Thursday, March 20, 2008

Spot coal prices have risen by half in last 5 months

The world price of coal on the spot market has jumped by half in the last five months, a greater increase than the much more widely reported increase in crude-oil prices, notes The Washington Post in a thorough, 2,461-word story. "Coal is suddenly in short supply and high demand worldwide," write Steven Mufson and Blaine Harden, due to "an untimely confluence of bad weather, flawed energy policies, low stockpiles and voracious growth in Asia's appetite."

"Mining companies are enjoying a windfall. Freight cars in Appalachia are brimming with coal for export," the Post reports. "While the price of coal has slipped slightly in recent weeks, many analysts and companies are wondering whether high prices are here to stay. As increasing numbers of the world's poor join the middle classes, hooking up to electricity grids and buying up more manufactured goods, demand for coal grows. World consumption of coal has grown 30 percent in the past six years, twice as much as any other energy source. About two-thirds of the fuel supplies electricity plants, and just under a third heads to industrial users, mostly steel and concrete makers. Meeting rising demand will prove difficult. To maintain its role as the world's producer of last resort, the United States will need to make major investments in mines, railways and ports."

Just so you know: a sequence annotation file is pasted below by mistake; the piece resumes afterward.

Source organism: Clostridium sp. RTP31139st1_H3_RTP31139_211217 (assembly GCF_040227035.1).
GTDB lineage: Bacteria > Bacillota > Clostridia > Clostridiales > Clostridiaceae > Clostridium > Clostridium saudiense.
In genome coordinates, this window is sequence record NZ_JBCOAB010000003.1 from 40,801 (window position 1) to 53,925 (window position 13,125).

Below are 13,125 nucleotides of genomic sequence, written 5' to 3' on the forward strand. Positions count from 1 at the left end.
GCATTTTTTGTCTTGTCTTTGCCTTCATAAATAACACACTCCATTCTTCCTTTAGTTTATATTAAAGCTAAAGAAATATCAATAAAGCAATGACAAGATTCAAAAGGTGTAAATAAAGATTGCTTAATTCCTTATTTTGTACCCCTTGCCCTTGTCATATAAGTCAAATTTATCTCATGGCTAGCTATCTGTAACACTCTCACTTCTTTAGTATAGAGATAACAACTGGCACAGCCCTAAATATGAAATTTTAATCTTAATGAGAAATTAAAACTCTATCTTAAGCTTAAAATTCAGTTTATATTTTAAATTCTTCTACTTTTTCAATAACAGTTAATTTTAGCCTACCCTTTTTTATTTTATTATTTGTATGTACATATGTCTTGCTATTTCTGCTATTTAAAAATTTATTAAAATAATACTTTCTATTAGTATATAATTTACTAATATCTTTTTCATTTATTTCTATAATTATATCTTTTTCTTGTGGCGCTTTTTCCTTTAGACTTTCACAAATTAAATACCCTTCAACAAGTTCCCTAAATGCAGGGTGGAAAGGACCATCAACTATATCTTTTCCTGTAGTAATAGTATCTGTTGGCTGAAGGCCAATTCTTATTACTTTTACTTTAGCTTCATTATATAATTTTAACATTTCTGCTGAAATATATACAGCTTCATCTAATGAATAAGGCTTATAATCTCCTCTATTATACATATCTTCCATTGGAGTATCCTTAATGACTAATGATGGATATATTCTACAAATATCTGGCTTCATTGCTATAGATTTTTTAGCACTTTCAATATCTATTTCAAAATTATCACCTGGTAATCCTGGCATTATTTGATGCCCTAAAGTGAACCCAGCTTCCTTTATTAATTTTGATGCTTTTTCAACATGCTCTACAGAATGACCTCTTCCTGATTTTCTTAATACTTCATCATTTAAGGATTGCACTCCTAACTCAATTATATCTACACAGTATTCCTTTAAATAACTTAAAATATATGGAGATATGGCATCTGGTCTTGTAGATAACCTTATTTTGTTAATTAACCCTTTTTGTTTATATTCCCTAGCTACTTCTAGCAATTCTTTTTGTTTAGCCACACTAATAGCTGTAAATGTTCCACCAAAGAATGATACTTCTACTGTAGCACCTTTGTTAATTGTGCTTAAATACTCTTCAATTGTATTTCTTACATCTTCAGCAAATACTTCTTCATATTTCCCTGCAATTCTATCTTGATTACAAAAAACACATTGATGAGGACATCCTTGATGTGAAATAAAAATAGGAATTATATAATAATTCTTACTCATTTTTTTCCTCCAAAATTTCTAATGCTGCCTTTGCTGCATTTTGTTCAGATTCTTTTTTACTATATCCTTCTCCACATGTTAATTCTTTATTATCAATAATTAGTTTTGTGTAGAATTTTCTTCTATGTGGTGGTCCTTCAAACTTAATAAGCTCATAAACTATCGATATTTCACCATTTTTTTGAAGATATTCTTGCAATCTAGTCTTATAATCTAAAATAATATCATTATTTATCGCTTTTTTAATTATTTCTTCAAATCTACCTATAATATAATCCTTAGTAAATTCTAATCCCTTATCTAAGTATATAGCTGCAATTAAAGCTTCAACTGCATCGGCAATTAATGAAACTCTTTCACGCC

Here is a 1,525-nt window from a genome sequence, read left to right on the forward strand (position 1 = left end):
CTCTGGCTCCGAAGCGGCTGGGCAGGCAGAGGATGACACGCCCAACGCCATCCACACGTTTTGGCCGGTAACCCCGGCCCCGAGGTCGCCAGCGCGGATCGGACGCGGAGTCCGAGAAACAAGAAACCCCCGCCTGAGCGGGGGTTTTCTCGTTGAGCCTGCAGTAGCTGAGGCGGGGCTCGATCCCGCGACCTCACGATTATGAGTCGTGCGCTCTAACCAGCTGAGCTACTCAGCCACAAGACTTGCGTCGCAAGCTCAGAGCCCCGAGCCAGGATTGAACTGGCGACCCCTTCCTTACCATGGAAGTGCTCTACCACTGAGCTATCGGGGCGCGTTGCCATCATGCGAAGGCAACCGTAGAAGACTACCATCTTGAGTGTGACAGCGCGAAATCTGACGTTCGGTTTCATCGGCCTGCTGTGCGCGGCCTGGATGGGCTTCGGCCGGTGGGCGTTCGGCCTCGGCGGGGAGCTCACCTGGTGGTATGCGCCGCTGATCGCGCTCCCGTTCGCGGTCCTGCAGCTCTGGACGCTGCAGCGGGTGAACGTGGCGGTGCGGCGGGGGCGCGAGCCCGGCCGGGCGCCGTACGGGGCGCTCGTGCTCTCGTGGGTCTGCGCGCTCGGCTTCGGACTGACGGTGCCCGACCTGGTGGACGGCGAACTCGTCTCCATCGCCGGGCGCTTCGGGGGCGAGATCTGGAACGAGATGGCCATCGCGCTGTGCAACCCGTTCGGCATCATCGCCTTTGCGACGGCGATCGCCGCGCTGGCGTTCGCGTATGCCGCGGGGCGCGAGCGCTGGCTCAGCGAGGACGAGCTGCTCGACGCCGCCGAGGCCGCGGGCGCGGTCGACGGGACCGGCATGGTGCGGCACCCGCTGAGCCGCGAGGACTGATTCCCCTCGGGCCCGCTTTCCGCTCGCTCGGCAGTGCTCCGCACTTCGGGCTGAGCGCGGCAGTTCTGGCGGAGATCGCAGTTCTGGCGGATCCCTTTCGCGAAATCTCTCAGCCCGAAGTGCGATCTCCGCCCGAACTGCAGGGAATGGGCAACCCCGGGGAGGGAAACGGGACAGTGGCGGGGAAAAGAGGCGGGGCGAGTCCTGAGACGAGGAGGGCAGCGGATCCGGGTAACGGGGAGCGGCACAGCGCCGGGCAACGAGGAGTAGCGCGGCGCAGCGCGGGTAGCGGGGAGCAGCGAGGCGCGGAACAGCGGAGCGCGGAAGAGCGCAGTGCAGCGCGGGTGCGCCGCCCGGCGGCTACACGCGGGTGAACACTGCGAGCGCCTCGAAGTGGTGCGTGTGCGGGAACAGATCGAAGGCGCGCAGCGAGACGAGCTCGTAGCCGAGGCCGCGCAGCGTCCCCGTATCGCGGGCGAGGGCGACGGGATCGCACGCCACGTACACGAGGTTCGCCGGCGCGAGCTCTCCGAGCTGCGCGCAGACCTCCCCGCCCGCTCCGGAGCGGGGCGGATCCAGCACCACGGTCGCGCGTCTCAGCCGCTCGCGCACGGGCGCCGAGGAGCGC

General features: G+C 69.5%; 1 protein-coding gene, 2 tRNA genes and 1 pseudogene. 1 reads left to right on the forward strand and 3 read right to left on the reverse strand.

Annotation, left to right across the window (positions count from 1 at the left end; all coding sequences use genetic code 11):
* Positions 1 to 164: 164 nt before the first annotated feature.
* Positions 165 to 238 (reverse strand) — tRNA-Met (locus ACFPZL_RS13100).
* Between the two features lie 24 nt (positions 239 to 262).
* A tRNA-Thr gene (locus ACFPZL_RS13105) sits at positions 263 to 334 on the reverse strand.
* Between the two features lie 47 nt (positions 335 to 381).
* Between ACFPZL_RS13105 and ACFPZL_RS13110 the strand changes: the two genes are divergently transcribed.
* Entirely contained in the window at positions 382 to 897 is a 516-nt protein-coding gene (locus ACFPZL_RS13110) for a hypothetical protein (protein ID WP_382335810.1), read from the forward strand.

And what about global warming? Mufson and Harden write, "If high prices last, that would raise the cost of U.S. electricity, half of which is generated by coal-fired powered plants. Expensive or not, coal is almost always dirtier to burn than are other fossil fuels. Although its use accounts for a quarter of world energy consumption, it generates 39 percent of energy-related carbon dioxide emissions. Climate-change concerns could lead to legislation in many countries imposing higher costs on those who burn coal, forcing utilities and factories to become more efficient and curtail its use. Climatologists warn that without technology to capture and store carbon dioxide emissions, burning more coal would be disastrous." (Read more)

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